Canon SLR (single-lens reflex) owners now have an answer to Nikon's 18-200mm ultrazoom--as long as they're willing to buy a non-Canon lens.
Japanese lensmaker Sigma this week announced it's begun selling its 18-200mm ultrazoom for Canon SLR cameras.
These lenses are flexible, but typically have lower image quality than zoom lenses with narrower ranges or "prime" lenses with a fixed focal length. They're convenient, though, and often are called "vacation lenses" because they're popular with people who don't want to carry a big, heavy bag of better lenses.
Sigma's new lens is available for Canon cameras now; later models will arrive for Nikon and Sigma's own SLR cameras.
There aren't any optical tests yet for the Sigma lens to compare it to the Nikon, but a little compare-and-contrast with the rest of the specs:
Sigma's costs $820 compared with about $750 for Nikon's.
Both lenses have image stabilization technology, called optical stabilization (OS) in Sigma's case and vibration reduction (VR) in Nikon's. Nikon says its second-generation technology will give four F-stops of improvement, meaning that a person who can take steady images at 1/125 second without VR can shoot at 1/8 second with it. (Even if your camera is steady, moving subjects still are blurry, though.) Sigma is mum about the gains from its OS technology.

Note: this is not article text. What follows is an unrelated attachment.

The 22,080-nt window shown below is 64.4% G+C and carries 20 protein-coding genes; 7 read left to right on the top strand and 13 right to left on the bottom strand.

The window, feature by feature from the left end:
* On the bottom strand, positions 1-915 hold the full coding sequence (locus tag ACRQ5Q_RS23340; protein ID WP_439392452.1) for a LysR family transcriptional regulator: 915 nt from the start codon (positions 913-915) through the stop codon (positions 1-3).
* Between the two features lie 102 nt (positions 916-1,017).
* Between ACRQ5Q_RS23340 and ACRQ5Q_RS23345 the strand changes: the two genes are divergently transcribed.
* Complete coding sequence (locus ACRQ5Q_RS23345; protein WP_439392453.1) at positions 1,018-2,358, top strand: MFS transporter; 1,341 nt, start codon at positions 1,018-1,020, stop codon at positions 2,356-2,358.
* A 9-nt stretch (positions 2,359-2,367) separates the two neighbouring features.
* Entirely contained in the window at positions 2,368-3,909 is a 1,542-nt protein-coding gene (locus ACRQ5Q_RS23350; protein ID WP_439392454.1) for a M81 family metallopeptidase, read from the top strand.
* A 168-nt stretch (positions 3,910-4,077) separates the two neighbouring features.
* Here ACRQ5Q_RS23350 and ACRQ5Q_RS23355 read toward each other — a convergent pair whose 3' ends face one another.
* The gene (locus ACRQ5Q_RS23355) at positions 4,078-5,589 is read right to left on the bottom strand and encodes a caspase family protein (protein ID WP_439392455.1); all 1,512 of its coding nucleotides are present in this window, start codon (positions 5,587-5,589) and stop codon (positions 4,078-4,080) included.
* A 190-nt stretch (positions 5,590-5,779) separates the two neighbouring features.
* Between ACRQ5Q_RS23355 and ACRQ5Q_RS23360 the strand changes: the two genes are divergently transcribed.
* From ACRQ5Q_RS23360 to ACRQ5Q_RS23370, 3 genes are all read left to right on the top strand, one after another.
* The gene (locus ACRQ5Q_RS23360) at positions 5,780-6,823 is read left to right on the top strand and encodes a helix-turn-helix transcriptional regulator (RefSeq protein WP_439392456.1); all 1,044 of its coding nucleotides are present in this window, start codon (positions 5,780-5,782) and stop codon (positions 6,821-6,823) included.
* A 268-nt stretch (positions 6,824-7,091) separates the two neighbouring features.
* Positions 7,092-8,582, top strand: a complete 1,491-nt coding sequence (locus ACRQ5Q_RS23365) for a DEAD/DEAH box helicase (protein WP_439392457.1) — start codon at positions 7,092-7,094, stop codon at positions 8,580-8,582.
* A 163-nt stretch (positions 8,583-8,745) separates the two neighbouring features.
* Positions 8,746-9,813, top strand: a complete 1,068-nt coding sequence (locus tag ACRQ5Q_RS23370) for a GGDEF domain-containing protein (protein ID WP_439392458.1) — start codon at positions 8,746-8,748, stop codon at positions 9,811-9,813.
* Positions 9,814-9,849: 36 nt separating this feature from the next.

Both have a maximum aperture of F/3.5 at 18mm, but close down to F/5.6 at maximum extension, inflicting relatively slow shutter speeds when zoomed in all the way.
Both are geared for SLRs with the smaller image sensor that appears on the majority of SLRs, meaning they're ill-suited for Canon's full-frame high-end SLRs or Nikon's equivalent, if they ever choose to release one.
To counteract chromatic aberration, which causes smeary colors as different frequencies of light take different paths through lens optics, Sigma's lens has one special-low-dispersion glass element and three aspheric elements. Nikon's has two extra-low-dispersion and three aspheric elements.
Sigma's focuses as close as 45cm (17.7 inches), compared with 50cm (19.7 inches).